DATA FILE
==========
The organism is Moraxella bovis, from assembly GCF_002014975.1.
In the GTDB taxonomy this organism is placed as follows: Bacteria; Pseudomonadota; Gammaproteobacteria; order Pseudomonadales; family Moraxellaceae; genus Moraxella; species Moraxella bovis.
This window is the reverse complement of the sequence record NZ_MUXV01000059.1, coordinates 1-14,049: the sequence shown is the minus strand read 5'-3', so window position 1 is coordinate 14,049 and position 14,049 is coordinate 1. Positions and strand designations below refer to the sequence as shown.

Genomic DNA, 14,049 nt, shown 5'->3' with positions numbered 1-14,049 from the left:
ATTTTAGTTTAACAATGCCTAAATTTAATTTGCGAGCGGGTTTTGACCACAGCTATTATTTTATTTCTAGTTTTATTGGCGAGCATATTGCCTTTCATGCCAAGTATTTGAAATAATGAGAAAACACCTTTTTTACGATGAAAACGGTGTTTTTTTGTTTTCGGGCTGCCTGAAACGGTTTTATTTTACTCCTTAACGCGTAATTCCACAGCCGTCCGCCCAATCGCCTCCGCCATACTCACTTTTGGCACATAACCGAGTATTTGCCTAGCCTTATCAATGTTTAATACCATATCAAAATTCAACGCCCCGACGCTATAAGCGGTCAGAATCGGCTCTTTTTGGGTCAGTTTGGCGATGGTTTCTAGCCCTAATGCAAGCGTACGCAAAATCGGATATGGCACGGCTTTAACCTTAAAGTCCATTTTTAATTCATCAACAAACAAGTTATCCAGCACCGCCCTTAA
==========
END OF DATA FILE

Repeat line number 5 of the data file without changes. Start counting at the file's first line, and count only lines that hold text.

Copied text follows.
ATTTTAGTTTAACAATGCCTAAATTTAATTTGCGAGCGGGTTTTGACCACAGCTATTATTTTATTTCTAGTTTTATTGGCGAGCATATTGCCTTTCATGCCAAGTATTTGAAATAATGAGAAAACACCTTTTTTACGATGAAAACGGTGTTTTTTTGTTTTCGGGCTGCCTGAAACGGTTTTATTTTACTCCTTAACGCGTAATTCCACAGCCGTCCGCCCAATCGCCTCCGCCATACTCACTTTTGGCACATAACCGAGTATTTGCCTAGCCTTATCAATGTTTAATACCATATCAAAATTCAACGCCCCGACGCTATAAGCGGTCAGAATCGGCTCTTTTTGGGTCAGTTTGGCGATGGTTTCTAGCCCTAATGCAAGCGTACGCAAAATCGGATATGGCACGGCTTTAACCTTAAAGTCCATTTTTAATTCATCAACAAACAAGTTATCCAGCACCGCCCTTAA